Ahvaz was ‘soft target’ for terrorists, likely backed by Saudi – Iranian experts

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                        <strong>A lower security level than in the capital Tehran and a close proximity to Iraq made the Iranian city of Ahvaz an easier target for terrorists, experts told RT, noting the alleged perpetrators have Saudi backing.</strong>

        The militants opened fire at the parade because they <em>"wanted to find a soft target,"</em> Foad Izadi, professor of political communication at the University of Tehran, told RT.

“Many ordinary people show up for the military parade… and the attack was indiscriminate,” he said, adding that “four or five children” were among the victims of the incident, which left more than 20 dead and over 50 others injured.

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Geography also played a role in Ahvaz being hit by terrorists, Abas Aslani, Iranian journalist, told RT.

“That is close to the Iraqi border and that can be easy for them in order to have better logistics,” he said.

Parades dedicated to the end of the eight-year-long Iran-Iraq War in 1988 took place in many cities across the country. “In Tehran, the security situation would be stronger,” Izadi said, explaining the choice of Ahvaz as the target.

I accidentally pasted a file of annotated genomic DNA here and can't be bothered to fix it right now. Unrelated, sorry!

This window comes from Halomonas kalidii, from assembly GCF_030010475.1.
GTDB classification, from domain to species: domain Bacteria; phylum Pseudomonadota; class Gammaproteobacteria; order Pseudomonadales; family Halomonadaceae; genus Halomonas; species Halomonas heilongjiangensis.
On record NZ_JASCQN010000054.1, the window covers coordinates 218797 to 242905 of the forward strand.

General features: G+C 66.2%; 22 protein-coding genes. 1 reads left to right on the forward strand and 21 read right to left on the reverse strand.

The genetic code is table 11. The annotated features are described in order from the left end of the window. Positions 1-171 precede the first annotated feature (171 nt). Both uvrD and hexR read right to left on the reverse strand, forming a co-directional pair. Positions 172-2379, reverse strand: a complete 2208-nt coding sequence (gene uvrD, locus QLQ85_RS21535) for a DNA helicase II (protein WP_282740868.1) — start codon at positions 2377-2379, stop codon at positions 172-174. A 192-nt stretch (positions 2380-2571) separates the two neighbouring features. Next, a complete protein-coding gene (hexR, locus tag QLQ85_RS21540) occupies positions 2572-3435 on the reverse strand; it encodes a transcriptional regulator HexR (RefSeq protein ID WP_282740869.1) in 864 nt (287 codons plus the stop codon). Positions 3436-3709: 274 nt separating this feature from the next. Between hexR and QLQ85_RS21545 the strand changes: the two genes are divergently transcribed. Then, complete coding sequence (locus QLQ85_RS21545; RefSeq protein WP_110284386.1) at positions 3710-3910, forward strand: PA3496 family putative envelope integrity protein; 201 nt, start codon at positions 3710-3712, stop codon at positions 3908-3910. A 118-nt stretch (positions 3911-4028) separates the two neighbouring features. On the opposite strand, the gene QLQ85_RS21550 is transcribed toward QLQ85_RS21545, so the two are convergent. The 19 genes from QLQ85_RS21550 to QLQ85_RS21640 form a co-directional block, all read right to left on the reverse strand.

Iranian Foreign Minister, Mohammad Javad Zarif, said that Tehran “holds regional terror sponsors and their US masters accountable for such attack.” Iran’s Supreme Leader Ayatollah Ali Khamenei later also linked the Ahvaz attack to the US allies in the region as he ordered security forces to swiftly track down the “criminals” responsible for the act and bring them to justice. And the experts said that the accusations coming from the country’s top officials were far from groundless.

“A separatist terrorist group, called Al-Ahwaz [Patriotic Arab Democratic Movement in Ahwaz], has claimed responsibility for the attack. This group has been fighting against Iranian soldiers… and killed some in the past, seeing backing from the Saudi side,” Aslani said.

The leader of this group congratulated Saudi Arabia on its National Day and wanted help from the Saudi side against Iran.

Izadi also said that the terror group “is funded by the intelligence services of the countries that are Iran’s enemies – the US, the Israeli regime, the Saudis.” The professor reminded that “Saudi Crown Prince Mohammed bin Salman some time ago said that he would want to take the fight inside the Iranian territory and I think you’re seeing the results of this project today.”

In May 2017, Salman delivered a televised address, in which he did say that struggle for influence between Riyadh and Tehran should take place “inside Iran, not in Saudi Arabia,” but didn’t elaborate on his words.

READ MORE: Iran blames ‘regional terror sponsors & their US masters’ after military parade attack

There has so far been no official reaction to the Ahvaz attack and the Iranian accusations from Saudi Arabia or Israel.

The experts have said that Tehran will hit back against the group responsible for the attack, and work towards curbing support to the terrorists by foreign intelligence services. The control of the border between Iran and Iraq where security situation is till turbulent will also be tightened, they added.

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